Plan To Stop Right Whales From Striking Ships Stuck

Critically endangered right whales gather off the coast of New England at this time of year, but many places where they congregate are in the middle of the shipping lanes. Ship strikes are a major threat, but a plan to stop the strikes is in limbo.

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From NPR News, this is ALL THINGS CONSIDERED. I'm Melissa Block.

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And I'm Robert Siegel.

Each year around this time, northern right whales in the Atlantic head north for the Bay of Fundy. On their way, the whales pass through shipping lanes in and out of Boston Harbor. A federal plan designed to avoid deadly collisions between the whales and the ships is more than a year overdue, and environmentalists say the delays are a threat to this endangered species.

As NPR's John Nielsen reports.

JOHN NIELSEN: Rare right whales are now moving to an underwater valley leading into Boston Harbor. It's called the Great South Channel. Big ships are constantly traveling over these whales on their way into port. When the whales feed near the surface, they often come up in traffic lanes.

Sharon Young of the Humane Society says that makes her worry about the future of the last 300 right whales left on Earth.

Ms. SHARON YOUNG (Marine Issues Field Director, Humane Society): All you need is one catastrophic thing to happen - I mean, in the Great South Channel, you may have 30 of them feeding within a mile. And if you have a tanker go through at 30 knots and hit them, that's catastrophic. You could lose, literally, 10 percent of the population.

NIELSEN: There's never been a ship strike anywhere near that lethal, but Young and other right whale experts say it is possible. That's why she supports a plan that would make it easier for whales and ships to avoid each other. It is developed by right whale experts at the National Marine Fisheries Service. At the heart of the plan is a rule that would make big ships slow down to 10 knots in coastal waters that just might be harboring the whales.

But from the start, the slowdown rule has been opposed by many shipping companies. Don O'Hare is the president of the World Shipping Council, he says the slowdown rule could actually increase the number of collisions with right whales.

Mr. DON O'HARE (President, World Shipping Council): At 10 knots, ships don't maneuver well, and when they're coming into ports along the East Coast, they come in to a very tight traffic separations schemes, you have ships entering and departing ports, and it's just an unsafe speed to be coming in in tight quarters and in varying weather conditions.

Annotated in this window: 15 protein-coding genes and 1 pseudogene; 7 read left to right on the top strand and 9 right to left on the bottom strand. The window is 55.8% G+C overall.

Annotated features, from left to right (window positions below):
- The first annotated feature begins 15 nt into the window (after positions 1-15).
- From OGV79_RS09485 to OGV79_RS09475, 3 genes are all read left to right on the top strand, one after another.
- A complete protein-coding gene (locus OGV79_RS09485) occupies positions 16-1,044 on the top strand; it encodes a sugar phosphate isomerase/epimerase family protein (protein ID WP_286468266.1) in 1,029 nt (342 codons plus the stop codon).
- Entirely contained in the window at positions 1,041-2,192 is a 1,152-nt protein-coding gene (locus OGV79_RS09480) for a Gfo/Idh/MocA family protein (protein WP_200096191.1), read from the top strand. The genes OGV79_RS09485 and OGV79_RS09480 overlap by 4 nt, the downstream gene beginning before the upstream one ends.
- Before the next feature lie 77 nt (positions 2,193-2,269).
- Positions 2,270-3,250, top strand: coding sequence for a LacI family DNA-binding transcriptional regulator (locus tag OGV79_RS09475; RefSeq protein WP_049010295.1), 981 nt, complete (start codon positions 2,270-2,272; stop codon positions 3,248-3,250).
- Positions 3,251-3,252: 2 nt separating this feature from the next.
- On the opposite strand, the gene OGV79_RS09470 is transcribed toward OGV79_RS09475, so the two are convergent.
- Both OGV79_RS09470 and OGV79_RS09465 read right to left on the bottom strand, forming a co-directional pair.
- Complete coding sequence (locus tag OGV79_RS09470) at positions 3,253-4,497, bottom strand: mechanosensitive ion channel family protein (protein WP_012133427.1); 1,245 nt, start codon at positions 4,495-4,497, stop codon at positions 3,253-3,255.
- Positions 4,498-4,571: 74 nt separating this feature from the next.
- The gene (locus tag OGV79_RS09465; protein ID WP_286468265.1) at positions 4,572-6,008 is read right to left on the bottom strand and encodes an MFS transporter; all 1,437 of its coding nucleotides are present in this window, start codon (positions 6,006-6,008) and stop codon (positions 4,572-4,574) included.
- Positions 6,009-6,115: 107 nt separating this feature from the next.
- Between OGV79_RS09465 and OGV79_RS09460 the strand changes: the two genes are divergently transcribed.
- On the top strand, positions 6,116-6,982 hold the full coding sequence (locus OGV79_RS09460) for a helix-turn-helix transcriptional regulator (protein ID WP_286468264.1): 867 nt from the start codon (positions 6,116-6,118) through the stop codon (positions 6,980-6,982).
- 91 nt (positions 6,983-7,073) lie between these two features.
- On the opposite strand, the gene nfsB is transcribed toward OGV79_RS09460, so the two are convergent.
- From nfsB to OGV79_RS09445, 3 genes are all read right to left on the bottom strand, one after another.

NIELSEN: O'Hare notes that he would support a rule that puts lookouts on boats and up in helicopters, but officials at the National Marine Fisheries Service overruled those kinds of arguments in February 2007 when they published a slowdown rule that was sent over the White House Office of Management and Budget. It's been there ever since.

According to OMB documents, White House representatives have repeatedly questioned the validity of studies linking right whales death to ship speeds. But officials at the National Marine Fisheries Service stood behind their findings. This internal standoff has kept the slowdown program bottled up for more than a year now.

Amy Knowlton, a whale expert with the New England Aquarium, says that is far too long.

Ms. AMY KNOWLTON (Whale Expert, New England Aquarium): We don't have time to waste to dillydally with some political maneuverings like this. It's just its species are - it's one of the most endangered species on Earth, and it's really a huge shame that this administration will not step to the plate and take the action that should be taken.

NIELSEN: Federal biologists have found new ways to help these whales in the meantime. Ships are being sent away from where the whales are often found, for example.

Whale expert Jim Lecky of the National Marine Fisheries Service says that may be partly why it's now been two years since a big ship killed a right whale. But, like he says, it could also be just dump luck, that's because you'll never really know where these right whales are going to turn up.

Mr. JIM LECKY (Whale Expert, National Marine Fisheries Service): These are large black animals with no dorsal fin and they kind of - they're not very surfacely active. So they're - they don't do a lot of splashing, for example, like humpback whales do. So they're relatively hard to see, you know, if there's any kind of stormy condition or fog or night, you can't see them.

NIELSEN: A spokesman for the OMB says they comment on rules that are still under review. A spokesman for the National Marine Fisheries Service say a rule could come out soon.

John Nielsen, NPR News, Washington.

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